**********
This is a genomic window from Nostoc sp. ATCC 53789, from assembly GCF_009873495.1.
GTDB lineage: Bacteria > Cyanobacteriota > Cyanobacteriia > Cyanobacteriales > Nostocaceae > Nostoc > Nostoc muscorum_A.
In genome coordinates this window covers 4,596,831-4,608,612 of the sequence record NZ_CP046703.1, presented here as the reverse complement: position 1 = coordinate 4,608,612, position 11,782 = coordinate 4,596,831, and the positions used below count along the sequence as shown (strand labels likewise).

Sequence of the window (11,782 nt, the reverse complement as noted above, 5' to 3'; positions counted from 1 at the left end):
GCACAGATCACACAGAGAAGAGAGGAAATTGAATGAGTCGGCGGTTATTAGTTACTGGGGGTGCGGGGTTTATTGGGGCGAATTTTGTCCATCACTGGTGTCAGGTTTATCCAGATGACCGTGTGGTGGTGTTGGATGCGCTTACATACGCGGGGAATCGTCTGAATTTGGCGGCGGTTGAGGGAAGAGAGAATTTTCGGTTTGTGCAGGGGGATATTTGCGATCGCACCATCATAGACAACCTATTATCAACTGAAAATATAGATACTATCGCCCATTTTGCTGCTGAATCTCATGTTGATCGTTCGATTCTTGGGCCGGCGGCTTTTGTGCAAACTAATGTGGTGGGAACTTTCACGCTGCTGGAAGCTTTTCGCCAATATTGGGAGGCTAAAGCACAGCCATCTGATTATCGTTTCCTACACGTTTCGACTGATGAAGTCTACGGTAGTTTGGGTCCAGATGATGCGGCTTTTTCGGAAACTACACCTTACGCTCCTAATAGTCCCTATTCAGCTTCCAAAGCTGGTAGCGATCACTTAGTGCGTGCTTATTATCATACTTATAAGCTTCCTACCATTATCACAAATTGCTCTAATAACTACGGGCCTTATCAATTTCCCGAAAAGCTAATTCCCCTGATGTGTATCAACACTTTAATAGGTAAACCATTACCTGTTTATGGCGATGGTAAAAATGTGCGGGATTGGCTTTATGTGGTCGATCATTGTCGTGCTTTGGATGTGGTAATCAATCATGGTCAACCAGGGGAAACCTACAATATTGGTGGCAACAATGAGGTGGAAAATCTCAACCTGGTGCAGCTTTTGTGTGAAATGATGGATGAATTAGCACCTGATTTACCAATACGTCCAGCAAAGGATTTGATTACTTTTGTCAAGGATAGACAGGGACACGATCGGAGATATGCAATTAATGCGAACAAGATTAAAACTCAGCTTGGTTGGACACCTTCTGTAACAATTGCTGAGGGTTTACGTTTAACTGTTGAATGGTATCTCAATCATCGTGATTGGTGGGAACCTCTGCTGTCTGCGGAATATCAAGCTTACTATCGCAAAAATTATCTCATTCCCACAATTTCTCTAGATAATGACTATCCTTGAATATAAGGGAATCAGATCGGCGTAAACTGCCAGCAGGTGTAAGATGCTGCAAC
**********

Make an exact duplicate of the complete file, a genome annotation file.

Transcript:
This is a genomic window from Nostoc sp. ATCC 53789, from assembly GCF_009873495.1.
GTDB lineage: Bacteria > Cyanobacteriota > Cyanobacteriia > Cyanobacteriales > Nostocaceae > Nostoc > Nostoc muscorum_A.
In genome coordinates this window covers 4,596,831-4,608,612 of the sequence record NZ_CP046703.1, presented here as the reverse complement: position 1 = coordinate 4,608,612, position 11,782 = coordinate 4,596,831, and the positions used below count along the sequence as shown (strand labels likewise).

Sequence of the window (11,782 nt, the reverse complement as noted above, 5' to 3'; positions counted from 1 at the left end):
GCACAGATCACACAGAGAAGAGAGGAAATTGAATGAGTCGGCGGTTATTAGTTACTGGGGGTGCGGGGTTTATTGGGGCGAATTTTGTCCATCACTGGTGTCAGGTTTATCCAGATGACCGTGTGGTGGTGTTGGATGCGCTTACATACGCGGGGAATCGTCTGAATTTGGCGGCGGTTGAGGGAAGAGAGAATTTTCGGTTTGTGCAGGGGGATATTTGCGATCGCACCATCATAGACAACCTATTATCAACTGAAAATATAGATACTATCGCCCATTTTGCTGCTGAATCTCATGTTGATCGTTCGATTCTTGGGCCGGCGGCTTTTGTGCAAACTAATGTGGTGGGAACTTTCACGCTGCTGGAAGCTTTTCGCCAATATTGGGAGGCTAAAGCACAGCCATCTGATTATCGTTTCCTACACGTTTCGACTGATGAAGTCTACGGTAGTTTGGGTCCAGATGATGCGGCTTTTTCGGAAACTACACCTTACGCTCCTAATAGTCCCTATTCAGCTTCCAAAGCTGGTAGCGATCACTTAGTGCGTGCTTATTATCATACTTATAAGCTTCCTACCATTATCACAAATTGCTCTAATAACTACGGGCCTTATCAATTTCCCGAAAAGCTAATTCCCCTGATGTGTATCAACACTTTAATAGGTAAACCATTACCTGTTTATGGCGATGGTAAAAATGTGCGGGATTGGCTTTATGTGGTCGATCATTGTCGTGCTTTGGATGTGGTAATCAATCATGGTCAACCAGGGGAAACCTACAATATTGGTGGCAACAATGAGGTGGAAAATCTCAACCTGGTGCAGCTTTTGTGTGAAATGATGGATGAATTAGCACCTGATTTACCAATACGTCCAGCAAAGGATTTGATTACTTTTGTCAAGGATAGACAGGGACACGATCGGAGATATGCAATTAATGCGAACAAGATTAAAACTCAGCTTGGTTGGACACCTTCTGTAACAATTGCTGAGGGTTTACGTTTAACTGTTGAATGGTATCTCAATCATCGTGATTGGTGGGAACCTCTGCTGTCTGCGGAATATCAAGCTTACTATCGCAAAAATTATCTCATTCCCACAATTTCTCTAGATAATGACTATCCTTGAATATAAGGGAATCAGATCGGCGTAAACTGCCAGCAGGTGTAAGATGCTGCAAC